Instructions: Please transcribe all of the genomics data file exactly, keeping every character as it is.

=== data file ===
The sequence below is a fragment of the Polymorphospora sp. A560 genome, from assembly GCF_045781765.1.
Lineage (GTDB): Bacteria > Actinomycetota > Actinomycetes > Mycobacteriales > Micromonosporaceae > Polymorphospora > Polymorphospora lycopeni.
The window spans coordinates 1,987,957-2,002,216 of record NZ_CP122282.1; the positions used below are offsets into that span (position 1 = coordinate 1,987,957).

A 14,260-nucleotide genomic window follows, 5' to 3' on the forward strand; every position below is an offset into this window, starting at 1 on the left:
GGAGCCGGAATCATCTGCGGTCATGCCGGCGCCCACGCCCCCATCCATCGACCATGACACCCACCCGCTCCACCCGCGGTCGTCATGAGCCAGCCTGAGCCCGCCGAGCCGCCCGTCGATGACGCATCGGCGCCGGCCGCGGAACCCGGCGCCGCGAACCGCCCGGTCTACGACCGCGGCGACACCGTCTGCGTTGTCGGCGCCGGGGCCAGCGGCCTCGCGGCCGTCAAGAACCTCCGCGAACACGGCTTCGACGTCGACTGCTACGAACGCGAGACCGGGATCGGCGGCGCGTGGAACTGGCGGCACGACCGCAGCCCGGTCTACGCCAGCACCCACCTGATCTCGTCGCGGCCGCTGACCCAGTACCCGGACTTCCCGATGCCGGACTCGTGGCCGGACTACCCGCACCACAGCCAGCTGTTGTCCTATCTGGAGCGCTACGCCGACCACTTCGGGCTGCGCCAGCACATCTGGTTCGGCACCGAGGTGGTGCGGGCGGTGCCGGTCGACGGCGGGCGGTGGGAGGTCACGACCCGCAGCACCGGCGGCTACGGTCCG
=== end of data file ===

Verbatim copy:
The sequence below is a fragment of the Polymorphospora sp. A560 genome, from assembly GCF_045781765.1.
Lineage (GTDB): Bacteria > Actinomycetota > Actinomycetes > Mycobacteriales > Micromonosporaceae > Polymorphospora > Polymorphospora lycopeni.
The window spans coordinates 1,987,957-2,002,216 of record NZ_CP122282.1; the positions used below are offsets into that span (position 1 = coordinate 1,987,957).

A 14,260-nucleotide genomic window follows, 5' to 3' on the forward strand; every position below is an offset into this window, starting at 1 on the left:
GGAGCCGGAATCATCTGCGGTCATGCCGGCGCCCACGCCCCCATCCATCGACCATGACACCCACCCGCTCCACCCGCGGTCGTCATGAGCCAGCCTGAGCCCGCCGAGCCGCCCGTCGATGACGCATCGGCGCCGGCCGCGGAACCCGGCGCCGCGAACCGCCCGGTCTACGACCGCGGCGACACCGTCTGCGTTGTCGGCGCCGGGGCCAGCGGCCTCGCGGCCGTCAAGAACCTCCGCGAACACGGCTTCGACGTCGACTGCTACGAACGCGAGACCGGGATCGGCGGCGCGTGGAACTGGCGGCACGACCGCAGCCCGGTCTACGCCAGCACCCACCTGATCTCGTCGCGGCCGCTGACCCAGTACCCGGACTTCCCGATGCCGGACTCGTGGCCGGACTACCCGCACCACAGCCAGCTGTTGTCCTATCTGGAGCGCTACGCCGACCACTTCGGGCTGCGCCAGCACATCTGGTTCGGCACCGAGGTGGTGCGGGCGGTGCCGGTCGACGGCGGGCGGTGGGAGGTCACGACCCGCAGCACCGGCGGCTACGGTCCG